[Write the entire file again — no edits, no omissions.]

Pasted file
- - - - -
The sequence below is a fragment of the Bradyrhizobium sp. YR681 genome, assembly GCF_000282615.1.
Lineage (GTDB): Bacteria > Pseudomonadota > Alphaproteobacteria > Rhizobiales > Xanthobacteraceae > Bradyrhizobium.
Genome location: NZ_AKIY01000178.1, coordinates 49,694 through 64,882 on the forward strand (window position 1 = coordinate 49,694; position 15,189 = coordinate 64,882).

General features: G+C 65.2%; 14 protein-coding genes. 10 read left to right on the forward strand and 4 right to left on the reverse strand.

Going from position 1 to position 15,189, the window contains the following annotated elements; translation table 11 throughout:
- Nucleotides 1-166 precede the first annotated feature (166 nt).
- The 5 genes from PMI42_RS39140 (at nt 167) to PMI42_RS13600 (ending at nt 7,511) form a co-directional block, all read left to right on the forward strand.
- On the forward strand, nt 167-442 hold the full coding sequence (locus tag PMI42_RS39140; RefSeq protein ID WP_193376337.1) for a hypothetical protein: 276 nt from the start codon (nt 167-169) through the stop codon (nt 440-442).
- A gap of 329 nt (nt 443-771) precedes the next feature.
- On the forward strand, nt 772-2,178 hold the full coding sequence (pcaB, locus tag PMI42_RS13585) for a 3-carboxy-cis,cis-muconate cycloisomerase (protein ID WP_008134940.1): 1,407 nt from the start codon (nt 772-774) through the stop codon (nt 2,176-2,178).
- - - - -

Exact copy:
The sequence below is a fragment of the Bradyrhizobium sp. YR681 genome, assembly GCF_000282615.1.
Lineage (GTDB): Bacteria > Pseudomonadota > Alphaproteobacteria > Rhizobiales > Xanthobacteraceae > Bradyrhizobium.
Genome location: NZ_AKIY01000178.1, coordinates 49,694 through 64,882 on the forward strand (window position 1 = coordinate 49,694; position 15,189 = coordinate 64,882).

General features: G+C 65.2%; 14 protein-coding genes. 10 read left to right on the forward strand and 4 right to left on the reverse strand.

Going from position 1 to position 15,189, the window contains the following annotated elements; translation table 11 throughout:
- Nucleotides 1-166 precede the first annotated feature (166 nt).
- The 5 genes from PMI42_RS39140 (at nt 167) to PMI42_RS13600 (ending at nt 7,511) form a co-directional block, all read left to right on the forward strand.
- On the forward strand, nt 167-442 hold the full coding sequence (locus tag PMI42_RS39140; RefSeq protein ID WP_193376337.1) for a hypothetical protein: 276 nt from the start codon (nt 167-169) through the stop codon (nt 440-442).
- A gap of 329 nt (nt 443-771) precedes the next feature.
- On the forward strand, nt 772-2,178 hold the full coding sequence (pcaB, locus tag PMI42_RS13585) for a 3-carboxy-cis,cis-muconate cycloisomerase (protein ID WP_008134940.1): 1,407 nt from the start codon (nt 772-774) through the stop codon (nt 2,176-2,178).